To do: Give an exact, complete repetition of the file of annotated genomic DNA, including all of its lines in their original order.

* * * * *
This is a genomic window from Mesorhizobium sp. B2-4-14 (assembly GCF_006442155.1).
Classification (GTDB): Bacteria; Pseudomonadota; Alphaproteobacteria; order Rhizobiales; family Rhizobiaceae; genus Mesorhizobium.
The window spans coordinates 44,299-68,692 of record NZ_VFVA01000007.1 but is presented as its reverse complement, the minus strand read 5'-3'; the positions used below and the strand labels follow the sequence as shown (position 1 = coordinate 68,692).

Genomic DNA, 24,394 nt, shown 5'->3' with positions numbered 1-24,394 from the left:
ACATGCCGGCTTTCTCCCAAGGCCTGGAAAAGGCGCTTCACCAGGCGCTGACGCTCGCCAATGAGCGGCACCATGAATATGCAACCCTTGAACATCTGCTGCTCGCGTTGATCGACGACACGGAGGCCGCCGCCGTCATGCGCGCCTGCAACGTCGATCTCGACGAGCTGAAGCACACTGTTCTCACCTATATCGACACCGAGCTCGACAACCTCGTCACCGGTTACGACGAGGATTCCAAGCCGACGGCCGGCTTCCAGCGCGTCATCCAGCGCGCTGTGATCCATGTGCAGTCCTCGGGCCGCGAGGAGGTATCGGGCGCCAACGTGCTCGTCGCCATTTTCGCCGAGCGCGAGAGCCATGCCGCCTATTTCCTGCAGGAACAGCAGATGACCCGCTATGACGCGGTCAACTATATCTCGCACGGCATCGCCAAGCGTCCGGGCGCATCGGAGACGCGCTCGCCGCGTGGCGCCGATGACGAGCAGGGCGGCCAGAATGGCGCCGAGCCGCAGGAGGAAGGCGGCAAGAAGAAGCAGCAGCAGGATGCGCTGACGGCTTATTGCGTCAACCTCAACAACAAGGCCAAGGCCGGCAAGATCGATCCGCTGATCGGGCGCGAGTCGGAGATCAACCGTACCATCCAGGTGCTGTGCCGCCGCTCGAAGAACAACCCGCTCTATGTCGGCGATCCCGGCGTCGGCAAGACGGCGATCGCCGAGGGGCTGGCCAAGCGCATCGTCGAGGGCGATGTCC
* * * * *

This is a genomic window from Mesorhizobium sp. B2-4-14 (assembly GCF_006442155.1).
Classification (GTDB): Bacteria; Pseudomonadota; Alphaproteobacteria; order Rhizobiales; family Rhizobiaceae; genus Mesorhizobium.
The window spans coordinates 44,299-68,692 of record NZ_VFVA01000007.1 but is presented as its reverse complement, the minus strand read 5'-3'; the positions used below and the strand labels follow the sequence as shown (position 1 = coordinate 68,692).

Genomic DNA, 24,394 nt, shown 5'->3' with positions numbered 1-24,394 from the left:
ACATGCCGGCTTTCTCCCAAGGCCTGGAAAAGGCGCTTCACCAGGCGCTGACGCTCGCCAATGAGCGGCACCATGAATATGCAACCCTTGAACATCTGCTGCTCGCGTTGATCGACGACACGGAGGCCGCCGCCGTCATGCGCGCCTGCAACGTCGATCTCGACGAGCTGAAGCACACTGTTCTCACCTATATCGACACCGAGCTCGACAACCTCGTCACCGGTTACGACGAGGATTCCAAGCCGACGGCCGGCTTCCAGCGCGTCATCCAGCGCGCTGTGATCCATGTGCAGTCCTCGGGCCGCGAGGAGGTATCGGGCGCCAACGTGCTCGTCGCCATTTTCGCCGAGCGCGAGAGCCATGCCGCCTATTTCCTGCAGGAACAGCAGATGACCCGCTATGACGCGGTCAACTATATCTCGCACGGCATCGCCAAGCGTCCGGGCGCATCGGAGACGCGCTCGCCGCGTGGCGCCGATGACGAGCAGGGCGGCCAGAATGGCGCCGAGCCGCAGGAGGAAGGCGGCAAGAAGAAGCAGCAGCAGGATGCGCTGACGGCTTATTGCGTCAACCTCAACAACAAGGCCAAGGCCGGCAAGATCGATCCGCTGATCGGGCGCGAGTCGGAGATCAACCGTACCATCCAGGTGCTGTGCCGCCGCTCGAAGAACAACCCGCTCTATGTCGGCGATCCCGGCGTCGGCAAGACGGCGATCGCCGAGGGGCTGGCCAAGCGCATCGTCGAGGGCGATGTCC